A traveler’s guide to Japanese tea ceremonies

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Japan might be one of the most modern and developed countries on the planet, but that doesn’t mean that the old ways and traditions have been completely erased from Japanese culture. Many Japanese cherish their cultural heritage, and some of the are sticklers for traditions. The tea ceremony is one of the best examples of surviving cultural practices that are still very much in vogue today, and not only among the elderly, as some might think! The tea ceremony, also known as the Way of Tea, is not just a chance to sip tea and nibble on snacks, but it is a whole cultural experience that has risen to the rank of art. Here’s a traveler’s guide to Japanese tea ceremonies, should you want to attend one while in Japan.

The Way of Tea

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Most people have heard about bushido, the way of the samurai, a code of conduct and a way of life. Well, the way of the samurai might be famous, but Japanese culture has other such ‘ways’, and the way of tea is one of them. Chanoyu (literally the way of tea) is a ceremonial preparation and consumption of tea, heavily influenced by Zen Buddhism. Tea ceremonies have been performed in Japan since the 12th century, when it was introduced by a Buddhist monk. The ceremony developed its own set of values and aesthetics, and focused on inner spiritual calm and traditional values like humility, simplicity, and naturalism. This tea ceremony aesthetic is called the ‘wabi-sabi’, a world view according to which beauty should be imperfect, which is why the instruments used in tea ceremonies have that special weathered look.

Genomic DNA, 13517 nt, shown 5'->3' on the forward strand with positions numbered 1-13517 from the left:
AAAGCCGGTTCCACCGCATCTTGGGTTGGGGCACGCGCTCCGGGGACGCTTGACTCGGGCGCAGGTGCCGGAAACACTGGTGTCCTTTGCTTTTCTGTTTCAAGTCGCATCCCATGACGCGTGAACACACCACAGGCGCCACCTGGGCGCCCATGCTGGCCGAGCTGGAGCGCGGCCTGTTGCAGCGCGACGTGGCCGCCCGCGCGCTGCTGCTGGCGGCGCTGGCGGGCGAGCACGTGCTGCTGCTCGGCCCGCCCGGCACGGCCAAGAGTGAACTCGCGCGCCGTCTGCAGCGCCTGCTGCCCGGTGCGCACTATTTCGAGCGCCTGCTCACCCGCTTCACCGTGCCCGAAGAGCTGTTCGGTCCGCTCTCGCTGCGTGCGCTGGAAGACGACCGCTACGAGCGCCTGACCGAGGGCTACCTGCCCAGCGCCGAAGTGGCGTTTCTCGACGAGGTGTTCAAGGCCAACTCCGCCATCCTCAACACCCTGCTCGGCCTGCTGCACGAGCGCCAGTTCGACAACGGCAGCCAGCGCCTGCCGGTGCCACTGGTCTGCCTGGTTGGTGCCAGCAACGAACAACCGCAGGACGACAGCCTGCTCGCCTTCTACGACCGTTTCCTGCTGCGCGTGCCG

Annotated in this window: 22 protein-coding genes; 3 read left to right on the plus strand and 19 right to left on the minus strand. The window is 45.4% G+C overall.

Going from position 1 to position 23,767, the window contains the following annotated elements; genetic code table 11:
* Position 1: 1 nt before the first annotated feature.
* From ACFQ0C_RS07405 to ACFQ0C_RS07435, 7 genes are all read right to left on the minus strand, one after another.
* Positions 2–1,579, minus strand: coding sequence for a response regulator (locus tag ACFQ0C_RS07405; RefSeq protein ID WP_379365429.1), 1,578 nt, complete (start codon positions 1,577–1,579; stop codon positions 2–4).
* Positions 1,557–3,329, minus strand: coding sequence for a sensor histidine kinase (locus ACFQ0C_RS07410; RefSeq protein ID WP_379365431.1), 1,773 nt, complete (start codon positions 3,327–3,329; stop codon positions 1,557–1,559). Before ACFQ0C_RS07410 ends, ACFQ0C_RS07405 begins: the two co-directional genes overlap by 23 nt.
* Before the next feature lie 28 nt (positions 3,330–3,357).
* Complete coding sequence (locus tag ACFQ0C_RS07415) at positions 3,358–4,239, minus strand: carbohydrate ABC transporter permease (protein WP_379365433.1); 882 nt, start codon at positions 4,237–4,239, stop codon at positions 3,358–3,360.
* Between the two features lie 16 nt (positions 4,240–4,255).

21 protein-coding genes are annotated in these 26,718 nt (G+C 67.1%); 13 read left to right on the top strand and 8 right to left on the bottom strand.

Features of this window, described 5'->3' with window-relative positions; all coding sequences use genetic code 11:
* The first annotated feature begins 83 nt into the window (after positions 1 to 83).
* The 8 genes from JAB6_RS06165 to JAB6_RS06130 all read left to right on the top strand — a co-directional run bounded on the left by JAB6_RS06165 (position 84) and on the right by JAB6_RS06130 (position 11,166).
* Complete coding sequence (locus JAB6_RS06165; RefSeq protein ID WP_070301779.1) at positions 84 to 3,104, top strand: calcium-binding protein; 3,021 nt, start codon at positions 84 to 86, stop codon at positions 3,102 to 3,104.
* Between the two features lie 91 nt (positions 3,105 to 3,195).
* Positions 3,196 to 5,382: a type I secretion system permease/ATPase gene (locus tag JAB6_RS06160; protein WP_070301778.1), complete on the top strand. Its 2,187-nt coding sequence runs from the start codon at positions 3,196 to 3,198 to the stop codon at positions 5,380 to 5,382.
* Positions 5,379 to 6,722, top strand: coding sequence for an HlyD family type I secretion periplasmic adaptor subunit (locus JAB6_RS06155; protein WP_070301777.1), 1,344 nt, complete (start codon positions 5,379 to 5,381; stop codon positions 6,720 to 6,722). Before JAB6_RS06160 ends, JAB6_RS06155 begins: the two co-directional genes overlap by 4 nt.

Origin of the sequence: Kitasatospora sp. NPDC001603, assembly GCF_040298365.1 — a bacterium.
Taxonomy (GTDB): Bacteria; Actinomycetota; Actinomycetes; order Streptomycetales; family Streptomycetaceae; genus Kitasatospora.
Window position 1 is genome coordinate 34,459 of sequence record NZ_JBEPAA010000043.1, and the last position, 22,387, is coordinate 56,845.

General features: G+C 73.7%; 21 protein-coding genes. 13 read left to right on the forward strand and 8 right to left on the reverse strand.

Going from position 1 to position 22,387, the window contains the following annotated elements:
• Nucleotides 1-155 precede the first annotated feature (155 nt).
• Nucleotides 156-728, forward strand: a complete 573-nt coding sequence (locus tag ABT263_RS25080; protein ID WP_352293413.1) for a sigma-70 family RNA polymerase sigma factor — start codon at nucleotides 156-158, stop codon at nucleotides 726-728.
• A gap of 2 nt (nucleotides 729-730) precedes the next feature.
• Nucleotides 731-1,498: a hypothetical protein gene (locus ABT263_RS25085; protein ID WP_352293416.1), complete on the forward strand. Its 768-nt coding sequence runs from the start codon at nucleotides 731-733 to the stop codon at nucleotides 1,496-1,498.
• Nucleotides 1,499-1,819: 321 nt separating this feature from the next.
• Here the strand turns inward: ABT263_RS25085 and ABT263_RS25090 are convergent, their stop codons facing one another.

The tools

Tools and equipment used in tea ceremonies might look simple and rough to the untrained eye, but they can be extremely expensive, fragile, and endowed with a delicate beauty. The essential tools are the chakin, chawan, natsume, chashaku, and chasen. The chakin is a rectangular cloth used mainly for wiping the tea bowl. Chawan are the tea bowl, and they can be of varying sizes and colors, and many of them are precious antiques that must be handled carefully. Natsume is the rectangular container in which the powdered tea (matcha) is put during the ceremony, and the tea is scooped from the natsume with the help of the chashaku, a bamboo scoop. The chasen is the whisk used to whip the hot water and tea powder into a frothy mixture.

Attending a tea ceremony

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It takes year of training to become proficient in the intricate arts of the Japanese tea ceremony. There are several kinds of venues where you can attend a chanoyu, and they all contribute to the magic of the ceremony. Chashitsu are purpose built free standing houses where tea ceremonies are performed, and they are always built in the wabi-sabi aesthetic. In Tokyo, Imperial Hotel, Hotel Okura, Hotel New Otani and Happoen organize tea ceremonies in English for visitors, but you don’t really need to speak Japanese to be part of a chanoyu as long as you know the etiquette, since there isn’t much speaking involved.

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